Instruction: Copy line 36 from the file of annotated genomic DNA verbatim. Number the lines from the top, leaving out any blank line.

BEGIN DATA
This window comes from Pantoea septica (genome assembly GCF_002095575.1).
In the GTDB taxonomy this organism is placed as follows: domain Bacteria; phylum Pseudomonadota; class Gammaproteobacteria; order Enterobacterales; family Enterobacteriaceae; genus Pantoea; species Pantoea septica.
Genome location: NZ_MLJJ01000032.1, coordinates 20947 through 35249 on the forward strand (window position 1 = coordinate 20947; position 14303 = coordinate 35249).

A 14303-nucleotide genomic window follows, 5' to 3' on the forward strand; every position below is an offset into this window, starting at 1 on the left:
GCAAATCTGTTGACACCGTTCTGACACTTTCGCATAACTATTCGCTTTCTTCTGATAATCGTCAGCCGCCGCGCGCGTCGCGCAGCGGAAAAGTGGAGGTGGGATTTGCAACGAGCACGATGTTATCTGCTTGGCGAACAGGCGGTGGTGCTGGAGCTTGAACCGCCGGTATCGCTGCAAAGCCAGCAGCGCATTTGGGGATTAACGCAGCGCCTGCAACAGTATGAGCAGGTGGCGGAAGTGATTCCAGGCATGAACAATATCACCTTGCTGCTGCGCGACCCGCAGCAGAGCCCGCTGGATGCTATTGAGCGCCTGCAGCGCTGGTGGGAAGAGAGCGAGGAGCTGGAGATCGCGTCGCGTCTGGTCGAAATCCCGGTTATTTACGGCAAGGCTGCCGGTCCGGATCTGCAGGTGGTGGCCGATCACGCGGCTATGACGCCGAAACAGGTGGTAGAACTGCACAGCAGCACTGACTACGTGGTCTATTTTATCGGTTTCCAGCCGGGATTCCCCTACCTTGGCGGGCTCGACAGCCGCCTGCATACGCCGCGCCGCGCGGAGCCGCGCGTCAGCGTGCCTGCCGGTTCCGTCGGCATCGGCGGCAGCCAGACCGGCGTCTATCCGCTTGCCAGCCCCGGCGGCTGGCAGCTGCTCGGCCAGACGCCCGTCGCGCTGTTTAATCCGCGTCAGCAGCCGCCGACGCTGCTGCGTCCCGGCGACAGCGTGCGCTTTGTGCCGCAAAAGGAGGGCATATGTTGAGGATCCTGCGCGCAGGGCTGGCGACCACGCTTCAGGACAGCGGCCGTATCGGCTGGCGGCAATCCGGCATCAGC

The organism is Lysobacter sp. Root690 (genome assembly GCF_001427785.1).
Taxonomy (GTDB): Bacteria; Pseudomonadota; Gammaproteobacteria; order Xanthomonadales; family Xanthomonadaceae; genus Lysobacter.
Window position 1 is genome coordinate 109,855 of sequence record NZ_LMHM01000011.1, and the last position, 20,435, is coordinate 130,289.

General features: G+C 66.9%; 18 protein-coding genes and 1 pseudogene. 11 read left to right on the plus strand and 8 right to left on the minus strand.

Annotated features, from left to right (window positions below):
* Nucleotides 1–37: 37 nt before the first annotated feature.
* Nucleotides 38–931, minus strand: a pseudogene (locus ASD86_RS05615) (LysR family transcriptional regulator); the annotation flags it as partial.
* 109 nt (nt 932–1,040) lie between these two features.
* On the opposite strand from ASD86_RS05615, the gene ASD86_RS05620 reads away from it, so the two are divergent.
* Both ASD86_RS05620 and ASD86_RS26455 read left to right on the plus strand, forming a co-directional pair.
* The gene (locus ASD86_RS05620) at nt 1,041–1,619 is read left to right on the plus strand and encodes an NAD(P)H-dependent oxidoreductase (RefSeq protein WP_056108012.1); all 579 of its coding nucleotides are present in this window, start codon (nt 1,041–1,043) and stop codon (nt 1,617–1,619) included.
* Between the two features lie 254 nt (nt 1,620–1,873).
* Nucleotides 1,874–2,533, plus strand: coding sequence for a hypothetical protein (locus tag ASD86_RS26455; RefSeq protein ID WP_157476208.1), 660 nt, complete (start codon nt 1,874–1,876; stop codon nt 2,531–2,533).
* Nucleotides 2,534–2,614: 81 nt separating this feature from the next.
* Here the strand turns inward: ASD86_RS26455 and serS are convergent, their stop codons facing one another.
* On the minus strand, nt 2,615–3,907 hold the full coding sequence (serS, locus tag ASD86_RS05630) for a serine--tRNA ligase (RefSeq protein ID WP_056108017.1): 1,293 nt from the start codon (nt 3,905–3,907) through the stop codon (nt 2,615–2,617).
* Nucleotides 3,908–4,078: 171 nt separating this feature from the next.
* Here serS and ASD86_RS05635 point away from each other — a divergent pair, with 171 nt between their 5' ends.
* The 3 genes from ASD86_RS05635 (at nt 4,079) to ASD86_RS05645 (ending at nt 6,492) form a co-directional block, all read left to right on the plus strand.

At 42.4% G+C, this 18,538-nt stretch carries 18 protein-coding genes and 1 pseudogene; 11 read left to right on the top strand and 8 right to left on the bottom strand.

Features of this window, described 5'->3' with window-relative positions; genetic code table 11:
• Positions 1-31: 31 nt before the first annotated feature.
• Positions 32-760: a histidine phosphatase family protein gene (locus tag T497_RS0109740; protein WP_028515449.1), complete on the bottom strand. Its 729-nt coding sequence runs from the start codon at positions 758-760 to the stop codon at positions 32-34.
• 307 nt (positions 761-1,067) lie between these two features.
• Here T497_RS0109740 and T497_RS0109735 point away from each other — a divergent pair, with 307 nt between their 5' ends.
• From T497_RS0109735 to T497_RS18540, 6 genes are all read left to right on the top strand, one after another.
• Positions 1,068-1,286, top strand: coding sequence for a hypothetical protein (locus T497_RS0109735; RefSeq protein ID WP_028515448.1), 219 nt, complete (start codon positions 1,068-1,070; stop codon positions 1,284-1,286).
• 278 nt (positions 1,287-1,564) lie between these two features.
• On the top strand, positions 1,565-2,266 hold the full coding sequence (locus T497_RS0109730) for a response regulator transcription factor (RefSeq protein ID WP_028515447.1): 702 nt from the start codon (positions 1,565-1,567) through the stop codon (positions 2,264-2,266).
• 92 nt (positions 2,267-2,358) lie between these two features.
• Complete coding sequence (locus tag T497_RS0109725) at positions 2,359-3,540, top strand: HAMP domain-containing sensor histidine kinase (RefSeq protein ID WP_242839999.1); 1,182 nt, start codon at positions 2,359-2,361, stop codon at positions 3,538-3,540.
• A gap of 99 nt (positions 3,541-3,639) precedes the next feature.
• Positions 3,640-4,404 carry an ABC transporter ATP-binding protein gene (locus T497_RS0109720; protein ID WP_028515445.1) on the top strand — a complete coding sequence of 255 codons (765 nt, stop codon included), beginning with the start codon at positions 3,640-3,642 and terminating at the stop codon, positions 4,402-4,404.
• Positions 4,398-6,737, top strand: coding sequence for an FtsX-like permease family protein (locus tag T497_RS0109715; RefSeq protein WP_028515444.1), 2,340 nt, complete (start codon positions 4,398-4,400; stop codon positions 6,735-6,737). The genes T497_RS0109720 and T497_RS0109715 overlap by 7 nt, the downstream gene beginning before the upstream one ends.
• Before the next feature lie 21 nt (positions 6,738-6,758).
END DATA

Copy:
• Complete coding sequence (locus tag T497_RS0109725) at positions 2,359-3,540, top strand: HAMP domain-containing sensor histidine kinase (RefSeq protein ID WP_242839999.1); 1,182 nt, start codon at positions 2,359-2,361, stop codon at positions 3,538-3,540.